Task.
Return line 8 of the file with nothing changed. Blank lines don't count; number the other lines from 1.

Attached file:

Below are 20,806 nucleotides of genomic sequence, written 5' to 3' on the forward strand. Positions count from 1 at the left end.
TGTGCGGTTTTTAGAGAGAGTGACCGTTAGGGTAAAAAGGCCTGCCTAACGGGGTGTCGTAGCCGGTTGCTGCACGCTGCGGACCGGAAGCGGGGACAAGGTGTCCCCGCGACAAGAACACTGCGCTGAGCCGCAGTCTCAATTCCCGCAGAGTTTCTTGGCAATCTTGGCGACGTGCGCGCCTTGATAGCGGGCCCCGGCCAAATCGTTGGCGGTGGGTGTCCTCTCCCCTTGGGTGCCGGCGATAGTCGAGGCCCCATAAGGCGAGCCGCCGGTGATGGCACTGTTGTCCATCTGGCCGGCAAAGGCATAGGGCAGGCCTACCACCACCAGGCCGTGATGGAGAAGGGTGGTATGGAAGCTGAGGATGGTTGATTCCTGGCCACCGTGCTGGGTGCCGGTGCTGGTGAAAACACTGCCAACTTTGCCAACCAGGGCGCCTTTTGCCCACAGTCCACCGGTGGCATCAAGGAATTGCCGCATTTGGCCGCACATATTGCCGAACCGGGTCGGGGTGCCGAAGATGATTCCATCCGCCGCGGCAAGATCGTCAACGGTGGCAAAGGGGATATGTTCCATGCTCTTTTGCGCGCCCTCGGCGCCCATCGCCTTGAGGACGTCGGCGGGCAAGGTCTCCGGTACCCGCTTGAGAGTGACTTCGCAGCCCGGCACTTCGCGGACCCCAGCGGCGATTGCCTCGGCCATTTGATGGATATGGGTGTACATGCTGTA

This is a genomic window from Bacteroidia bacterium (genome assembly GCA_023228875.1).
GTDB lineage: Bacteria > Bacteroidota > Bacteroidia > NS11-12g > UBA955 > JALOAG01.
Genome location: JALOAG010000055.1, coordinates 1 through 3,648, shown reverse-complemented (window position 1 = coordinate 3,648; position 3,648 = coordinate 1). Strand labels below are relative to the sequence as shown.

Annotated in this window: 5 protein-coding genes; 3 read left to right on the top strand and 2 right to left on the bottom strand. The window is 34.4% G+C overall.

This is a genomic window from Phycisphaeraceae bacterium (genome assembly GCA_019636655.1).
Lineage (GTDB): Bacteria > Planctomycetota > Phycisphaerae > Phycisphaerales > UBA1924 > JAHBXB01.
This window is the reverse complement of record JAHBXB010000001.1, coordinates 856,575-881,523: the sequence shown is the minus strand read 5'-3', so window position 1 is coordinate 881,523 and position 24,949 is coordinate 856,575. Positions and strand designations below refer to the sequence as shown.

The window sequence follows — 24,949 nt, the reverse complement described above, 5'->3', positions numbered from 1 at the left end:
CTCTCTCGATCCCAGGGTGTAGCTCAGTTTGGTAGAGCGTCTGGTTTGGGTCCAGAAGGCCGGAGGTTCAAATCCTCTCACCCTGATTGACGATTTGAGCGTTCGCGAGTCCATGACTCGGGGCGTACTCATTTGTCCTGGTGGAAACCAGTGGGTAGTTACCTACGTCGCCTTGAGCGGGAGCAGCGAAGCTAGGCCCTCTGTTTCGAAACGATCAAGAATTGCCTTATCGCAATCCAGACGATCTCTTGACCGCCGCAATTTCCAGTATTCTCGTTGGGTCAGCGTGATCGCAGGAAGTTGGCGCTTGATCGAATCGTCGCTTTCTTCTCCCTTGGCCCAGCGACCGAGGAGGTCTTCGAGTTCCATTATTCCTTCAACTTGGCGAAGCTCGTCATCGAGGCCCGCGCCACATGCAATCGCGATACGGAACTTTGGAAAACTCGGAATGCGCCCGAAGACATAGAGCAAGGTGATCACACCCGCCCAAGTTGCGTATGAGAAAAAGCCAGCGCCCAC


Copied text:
Lineage (GTDB): Bacteria > Planctomycetota > Phycisphaerae > Phycisphaerales > UBA1924 > JAHBXB01.